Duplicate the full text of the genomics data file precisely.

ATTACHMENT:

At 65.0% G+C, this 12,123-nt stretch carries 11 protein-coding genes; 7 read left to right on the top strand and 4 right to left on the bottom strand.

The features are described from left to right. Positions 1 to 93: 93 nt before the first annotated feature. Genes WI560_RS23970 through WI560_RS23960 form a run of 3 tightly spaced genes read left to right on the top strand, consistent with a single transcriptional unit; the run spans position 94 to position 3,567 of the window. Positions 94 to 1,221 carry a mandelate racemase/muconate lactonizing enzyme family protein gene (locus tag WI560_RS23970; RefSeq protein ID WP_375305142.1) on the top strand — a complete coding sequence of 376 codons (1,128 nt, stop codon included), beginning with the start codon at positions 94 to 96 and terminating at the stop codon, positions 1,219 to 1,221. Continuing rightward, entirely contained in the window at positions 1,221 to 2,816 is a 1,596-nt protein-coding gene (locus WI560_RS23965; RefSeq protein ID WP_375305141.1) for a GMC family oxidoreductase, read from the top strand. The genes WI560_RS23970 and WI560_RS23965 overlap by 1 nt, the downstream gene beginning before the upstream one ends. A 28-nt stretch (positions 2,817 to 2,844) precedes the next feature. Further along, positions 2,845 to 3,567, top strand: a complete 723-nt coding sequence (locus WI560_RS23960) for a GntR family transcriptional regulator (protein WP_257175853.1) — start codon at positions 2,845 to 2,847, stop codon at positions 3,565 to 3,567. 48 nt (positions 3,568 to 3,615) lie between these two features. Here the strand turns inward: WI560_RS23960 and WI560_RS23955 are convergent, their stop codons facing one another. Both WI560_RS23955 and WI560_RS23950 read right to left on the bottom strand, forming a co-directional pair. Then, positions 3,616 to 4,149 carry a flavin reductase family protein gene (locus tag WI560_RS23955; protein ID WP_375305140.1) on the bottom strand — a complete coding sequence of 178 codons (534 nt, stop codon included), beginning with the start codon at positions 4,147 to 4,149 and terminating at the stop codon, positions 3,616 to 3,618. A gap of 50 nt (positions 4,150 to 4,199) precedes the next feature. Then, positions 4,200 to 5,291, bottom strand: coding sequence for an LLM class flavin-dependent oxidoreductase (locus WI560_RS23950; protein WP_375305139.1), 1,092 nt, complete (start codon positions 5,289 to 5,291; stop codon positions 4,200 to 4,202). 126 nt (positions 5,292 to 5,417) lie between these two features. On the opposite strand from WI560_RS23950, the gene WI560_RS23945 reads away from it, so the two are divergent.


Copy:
At 65.0% G+C, this 12,123-nt stretch carries 11 protein-coding genes; 7 read left to right on the top strand and 4 right to left on the bottom strand.

The features are described from left to right. Positions 1 to 93: 93 nt before the first annotated feature. Genes WI560_RS23970 through WI560_RS23960 form a run of 3 tightly spaced genes read left to right on the top strand, consistent with a single transcriptional unit; the run spans position 94 to position 3,567 of the window. Positions 94 to 1,221 carry a mandelate racemase/muconate lactonizing enzyme family protein gene (locus tag WI560_RS23970; RefSeq protein ID WP_375305142.1) on the top strand — a complete coding sequence of 376 codons (1,128 nt, stop codon included), beginning with the start codon at positions 94 to 96 and terminating at the stop codon, positions 1,219 to 1,221. Continuing rightward, entirely contained in the window at positions 1,221 to 2,816 is a 1,596-nt protein-coding gene (locus WI560_RS23965; RefSeq protein ID WP_375305141.1) for a GMC family oxidoreductase, read from the top strand. The genes WI560_RS23970 and WI560_RS23965 overlap by 1 nt, the downstream gene beginning before the upstream one ends. A 28-nt stretch (positions 2,817 to 2,844) precedes the next feature. Further along, positions 2,845 to 3,567, top strand: a complete 723-nt coding sequence (locus WI560_RS23960) for a GntR family transcriptional regulator (protein WP_257175853.1) — start codon at positions 2,845 to 2,847, stop codon at positions 3,565 to 3,567. 48 nt (positions 3,568 to 3,615) lie between these two features. Here the strand turns inward: WI560_RS23960 and WI560_RS23955 are convergent, their stop codons facing one another. Both WI560_RS23955 and WI560_RS23950 read right to left on the bottom strand, forming a co-directional pair. Then, positions 3,616 to 4,149 carry a flavin reductase family protein gene (locus tag WI560_RS23955; protein ID WP_375305140.1) on the bottom strand — a complete coding sequence of 178 codons (534 nt, stop codon included), beginning with the start codon at positions 4,147 to 4,149 and terminating at the stop codon, positions 3,616 to 3,618. A gap of 50 nt (positions 4,150 to 4,199) precedes the next feature. Then, positions 4,200 to 5,291, bottom strand: coding sequence for an LLM class flavin-dependent oxidoreductase (locus WI560_RS23950; protein WP_375305139.1), 1,092 nt, complete (start codon positions 5,289 to 5,291; stop codon positions 4,200 to 4,202). 126 nt (positions 5,292 to 5,417) lie between these two features. On the opposite strand from WI560_RS23950, the gene WI560_RS23945 reads away from it, so the two are divergent.